The best way to ensure great results is to get your writers involved in the project from the get-go. As you begin to plan your new website, app or product include your copywriter so they have a clear understanding of what your product objectives are. Because communication is the basic definition of their craft they will not only be able to guide you on the best way to ensure that your audience understand how to navigate through your product, they are also likely to pick up things that might not “make sense”. As the saying goes two heads are better than one, having the right minds in the room when you’re planning to create something new means you can conceive a more holistically usable product.
2. Don’t underestimate the power of micro-copy
The story of the $300 million button could for all intents and purposes be the first time the importance of microcopy was really understood. A very well known e-commerce platform began noticing a huge fall off in sale conversion at a specific step of the buying process. The step required users to register an account in order to complete their purchase. For various reasons (as detailed in the article linked above) there was a great deal of user fall off, even though, from a functionality perspective, a registered account was not actually required to finish the purchasing process. By changing the button from ‘register’ to ‘continue’, the company realised a $300 million increase in revenue. This specific example is the perfect example of how clever copy use and smart UX can ensure higher revenue and conversion
3. Being clear doesn’t need to mean boring
The first goal of copy on any product is to promote understanding, which means your meaning should be clear and not left to interpretation. However, this doesn’t mean you can’t be creative. If you have great supporting copy you can start using buttons that are a little more exciting than ‘log in’ and ‘sign up. A few really great examples of fun and clever microcopy include:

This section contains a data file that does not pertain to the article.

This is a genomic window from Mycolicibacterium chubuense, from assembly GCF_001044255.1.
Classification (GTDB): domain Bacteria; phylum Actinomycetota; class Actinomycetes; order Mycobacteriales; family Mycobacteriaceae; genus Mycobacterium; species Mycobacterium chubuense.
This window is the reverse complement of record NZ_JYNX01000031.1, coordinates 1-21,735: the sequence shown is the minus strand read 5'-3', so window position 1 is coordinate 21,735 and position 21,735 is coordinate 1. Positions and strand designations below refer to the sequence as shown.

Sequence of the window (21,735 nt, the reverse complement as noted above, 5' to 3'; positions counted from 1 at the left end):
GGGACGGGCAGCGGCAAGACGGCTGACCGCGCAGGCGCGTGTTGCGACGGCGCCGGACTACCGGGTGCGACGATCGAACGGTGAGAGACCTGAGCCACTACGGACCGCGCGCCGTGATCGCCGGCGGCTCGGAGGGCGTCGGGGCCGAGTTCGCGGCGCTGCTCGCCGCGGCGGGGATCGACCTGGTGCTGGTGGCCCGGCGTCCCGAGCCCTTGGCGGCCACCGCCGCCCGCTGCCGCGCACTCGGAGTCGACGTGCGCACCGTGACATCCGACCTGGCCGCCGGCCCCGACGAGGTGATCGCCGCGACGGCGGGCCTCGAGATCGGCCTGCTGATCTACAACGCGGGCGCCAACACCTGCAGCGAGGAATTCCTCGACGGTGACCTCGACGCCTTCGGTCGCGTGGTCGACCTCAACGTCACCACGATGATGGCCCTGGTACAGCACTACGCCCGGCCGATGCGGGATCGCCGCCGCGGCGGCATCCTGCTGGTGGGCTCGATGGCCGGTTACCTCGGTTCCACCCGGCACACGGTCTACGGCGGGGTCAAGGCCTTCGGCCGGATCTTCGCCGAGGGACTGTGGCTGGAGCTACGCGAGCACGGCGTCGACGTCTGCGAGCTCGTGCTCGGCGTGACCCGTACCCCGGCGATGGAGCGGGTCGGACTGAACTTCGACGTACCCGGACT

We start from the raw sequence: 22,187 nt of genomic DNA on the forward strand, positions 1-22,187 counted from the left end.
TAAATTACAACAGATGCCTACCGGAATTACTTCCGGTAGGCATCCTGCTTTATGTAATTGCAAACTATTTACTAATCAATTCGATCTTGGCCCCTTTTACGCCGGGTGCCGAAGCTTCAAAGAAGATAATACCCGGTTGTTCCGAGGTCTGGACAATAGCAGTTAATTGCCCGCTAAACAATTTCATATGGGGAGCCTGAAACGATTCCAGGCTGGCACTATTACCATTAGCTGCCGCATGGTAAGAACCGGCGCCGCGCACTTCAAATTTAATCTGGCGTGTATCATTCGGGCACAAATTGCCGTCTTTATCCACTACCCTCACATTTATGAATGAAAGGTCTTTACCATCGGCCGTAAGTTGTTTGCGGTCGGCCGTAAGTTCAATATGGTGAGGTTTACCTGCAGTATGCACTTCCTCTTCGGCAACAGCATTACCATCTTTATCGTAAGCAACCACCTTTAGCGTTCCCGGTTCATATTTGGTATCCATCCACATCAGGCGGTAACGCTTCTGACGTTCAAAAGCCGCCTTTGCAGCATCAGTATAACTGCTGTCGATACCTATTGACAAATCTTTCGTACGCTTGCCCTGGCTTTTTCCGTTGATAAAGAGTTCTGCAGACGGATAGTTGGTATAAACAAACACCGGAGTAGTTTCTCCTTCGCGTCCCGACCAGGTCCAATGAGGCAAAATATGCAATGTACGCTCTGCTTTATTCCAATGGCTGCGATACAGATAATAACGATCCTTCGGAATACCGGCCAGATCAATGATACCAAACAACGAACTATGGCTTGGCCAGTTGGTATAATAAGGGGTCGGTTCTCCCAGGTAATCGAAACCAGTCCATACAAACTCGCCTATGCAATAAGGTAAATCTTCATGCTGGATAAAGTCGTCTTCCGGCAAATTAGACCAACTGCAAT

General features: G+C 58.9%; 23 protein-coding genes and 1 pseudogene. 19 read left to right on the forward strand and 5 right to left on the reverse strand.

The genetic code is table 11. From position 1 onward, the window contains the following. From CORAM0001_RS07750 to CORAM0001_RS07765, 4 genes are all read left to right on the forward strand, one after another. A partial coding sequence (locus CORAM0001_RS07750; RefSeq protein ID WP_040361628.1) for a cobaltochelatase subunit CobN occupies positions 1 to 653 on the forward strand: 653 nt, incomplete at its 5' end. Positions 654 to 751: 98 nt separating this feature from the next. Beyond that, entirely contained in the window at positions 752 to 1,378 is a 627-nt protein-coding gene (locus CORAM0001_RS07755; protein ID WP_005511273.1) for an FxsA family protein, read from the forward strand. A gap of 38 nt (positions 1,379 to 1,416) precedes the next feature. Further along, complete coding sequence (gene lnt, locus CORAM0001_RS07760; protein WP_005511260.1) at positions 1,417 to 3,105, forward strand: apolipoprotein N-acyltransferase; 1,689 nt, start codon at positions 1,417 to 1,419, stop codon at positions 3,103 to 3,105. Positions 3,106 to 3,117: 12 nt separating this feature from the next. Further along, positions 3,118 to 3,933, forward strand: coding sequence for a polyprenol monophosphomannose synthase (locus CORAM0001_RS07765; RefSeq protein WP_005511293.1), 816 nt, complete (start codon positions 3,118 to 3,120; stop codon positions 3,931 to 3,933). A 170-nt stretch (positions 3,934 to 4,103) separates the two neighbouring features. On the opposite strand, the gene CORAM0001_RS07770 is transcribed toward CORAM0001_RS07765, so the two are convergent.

Airbnb’s Search Bar
Inserting the destination suggestion feels inspiring and exciting. Like the world is quite literally at your fingertips.
Mailchimp’s Sign Up button
By including “free” it becomes more enticing for those potential customers who are interested but not willing to commit to anything that will cost them money. Being clear that what they’re getting is free you’ll create a level of ease and trust with your users.
WeAreBrain’s 404 copy
If you’ll excuse the tiny brag, this is our 404 copy. It’s always frustrating to not get to where you’re wanting to on your favourite site. So, we decided to add a little humour and redirect our users to some of our other content so they don’t feel abandoned while we fix whatever tech issue that might be plaguing us.
4. Think of all user interface the way you would for any conversational interface
A good writer creates understanding, a great writer starts a conversation. Whether it’s with your brand (e.g. AI and chatbots) or with other users and potential customers. Think of the content you create as a conversation starter. Sure we’ve spoken about the importance of writing as a tool to promote functionality but you should also think of your copy as part of your beautiful design plans. Make sure you delight your fans every time they read something from you. With the proliferation of chatbots and other types of voice interface flooding the market, users are becoming more and more used to a conversational exchange with brands. Make sure you’re not left behind and find your own way to ensure you keep the conversation going with your fans.
Good UX is as much about great intuitive design as it is about clear copy. Strike the perfect balance by keeping this in mind the next time you’re building something new. If you’re not sure you’re getting it right. Test. Test. Test. Put someone in front of your new product without instruction and see if they get to where they need to. If they struggle, find out where the stumbling blocks are and then make the fixes needed. Make sure you do this before you put your product live. Many great ideas and products have failed because users simply didn’t understand how to use them.